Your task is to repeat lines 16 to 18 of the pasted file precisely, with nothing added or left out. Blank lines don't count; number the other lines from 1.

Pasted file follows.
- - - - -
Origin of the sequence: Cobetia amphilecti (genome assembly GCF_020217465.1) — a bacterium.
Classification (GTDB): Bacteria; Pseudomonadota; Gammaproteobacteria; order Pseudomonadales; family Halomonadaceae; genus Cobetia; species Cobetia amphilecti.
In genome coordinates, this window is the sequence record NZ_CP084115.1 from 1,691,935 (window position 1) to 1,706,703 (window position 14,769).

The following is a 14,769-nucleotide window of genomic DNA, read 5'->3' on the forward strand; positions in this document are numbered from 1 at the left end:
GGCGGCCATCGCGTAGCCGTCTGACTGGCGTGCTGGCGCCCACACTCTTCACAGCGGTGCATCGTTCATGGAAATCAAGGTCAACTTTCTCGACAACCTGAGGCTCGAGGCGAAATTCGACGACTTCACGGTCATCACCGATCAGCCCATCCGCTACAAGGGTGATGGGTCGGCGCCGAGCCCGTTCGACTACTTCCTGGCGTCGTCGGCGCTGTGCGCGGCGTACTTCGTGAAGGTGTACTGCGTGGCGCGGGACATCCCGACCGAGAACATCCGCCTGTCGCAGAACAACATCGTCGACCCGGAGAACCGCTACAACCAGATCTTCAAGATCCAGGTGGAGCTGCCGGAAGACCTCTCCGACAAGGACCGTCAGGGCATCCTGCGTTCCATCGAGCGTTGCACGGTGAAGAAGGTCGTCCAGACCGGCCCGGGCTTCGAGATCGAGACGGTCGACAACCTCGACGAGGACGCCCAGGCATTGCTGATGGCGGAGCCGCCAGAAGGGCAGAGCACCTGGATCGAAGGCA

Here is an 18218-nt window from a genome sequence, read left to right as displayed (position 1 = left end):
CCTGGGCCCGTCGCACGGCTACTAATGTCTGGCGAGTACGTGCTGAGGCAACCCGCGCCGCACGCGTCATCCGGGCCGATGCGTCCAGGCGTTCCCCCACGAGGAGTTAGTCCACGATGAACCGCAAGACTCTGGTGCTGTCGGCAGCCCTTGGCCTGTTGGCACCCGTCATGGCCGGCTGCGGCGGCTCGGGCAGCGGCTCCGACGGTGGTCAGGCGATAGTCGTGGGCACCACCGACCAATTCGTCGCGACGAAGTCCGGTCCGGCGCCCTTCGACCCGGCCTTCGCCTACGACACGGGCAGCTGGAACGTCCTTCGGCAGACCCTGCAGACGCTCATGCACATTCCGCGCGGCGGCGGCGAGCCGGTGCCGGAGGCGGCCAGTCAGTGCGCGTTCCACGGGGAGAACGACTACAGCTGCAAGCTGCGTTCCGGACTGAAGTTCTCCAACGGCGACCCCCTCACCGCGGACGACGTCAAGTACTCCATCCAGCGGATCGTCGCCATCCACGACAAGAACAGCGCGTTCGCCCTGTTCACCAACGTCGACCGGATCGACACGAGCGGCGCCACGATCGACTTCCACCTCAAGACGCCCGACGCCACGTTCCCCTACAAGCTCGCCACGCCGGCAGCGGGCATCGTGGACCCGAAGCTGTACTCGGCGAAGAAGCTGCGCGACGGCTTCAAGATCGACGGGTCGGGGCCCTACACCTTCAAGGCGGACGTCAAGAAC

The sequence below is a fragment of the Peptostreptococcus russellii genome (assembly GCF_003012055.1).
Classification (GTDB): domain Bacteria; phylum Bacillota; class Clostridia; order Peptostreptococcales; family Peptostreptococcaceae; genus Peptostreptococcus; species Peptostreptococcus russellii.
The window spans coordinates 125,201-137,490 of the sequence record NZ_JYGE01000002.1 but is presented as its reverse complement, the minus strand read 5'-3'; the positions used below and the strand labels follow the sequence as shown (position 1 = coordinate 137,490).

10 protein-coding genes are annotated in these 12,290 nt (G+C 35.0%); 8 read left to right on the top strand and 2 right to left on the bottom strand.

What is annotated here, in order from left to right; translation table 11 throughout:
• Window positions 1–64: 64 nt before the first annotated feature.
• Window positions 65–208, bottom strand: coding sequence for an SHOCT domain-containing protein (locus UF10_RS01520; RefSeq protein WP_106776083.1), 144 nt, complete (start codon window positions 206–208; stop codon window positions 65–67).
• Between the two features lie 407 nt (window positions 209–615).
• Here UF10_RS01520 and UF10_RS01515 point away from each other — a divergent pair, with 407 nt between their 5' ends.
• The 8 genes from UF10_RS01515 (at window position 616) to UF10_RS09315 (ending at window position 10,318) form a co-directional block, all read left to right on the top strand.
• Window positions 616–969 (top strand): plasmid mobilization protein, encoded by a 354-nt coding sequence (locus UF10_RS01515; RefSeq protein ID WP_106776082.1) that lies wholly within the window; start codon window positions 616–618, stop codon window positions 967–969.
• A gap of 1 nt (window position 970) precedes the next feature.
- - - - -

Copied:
• Here UF10_RS01520 and UF10_RS01515 point away from each other — a divergent pair, with 407 nt between their 5' ends.
• The 8 genes from UF10_RS01515 (at window position 616) to UF10_RS09315 (ending at window position 10,318) form a co-directional block, all read left to right on the top strand.
• Window positions 616–969 (top strand): plasmid mobilization protein, encoded by a 354-nt coding sequence (locus UF10_RS01515; RefSeq protein ID WP_106776082.1) that lies wholly within the window; start codon window positions 616–618, stop codon window positions 967–969.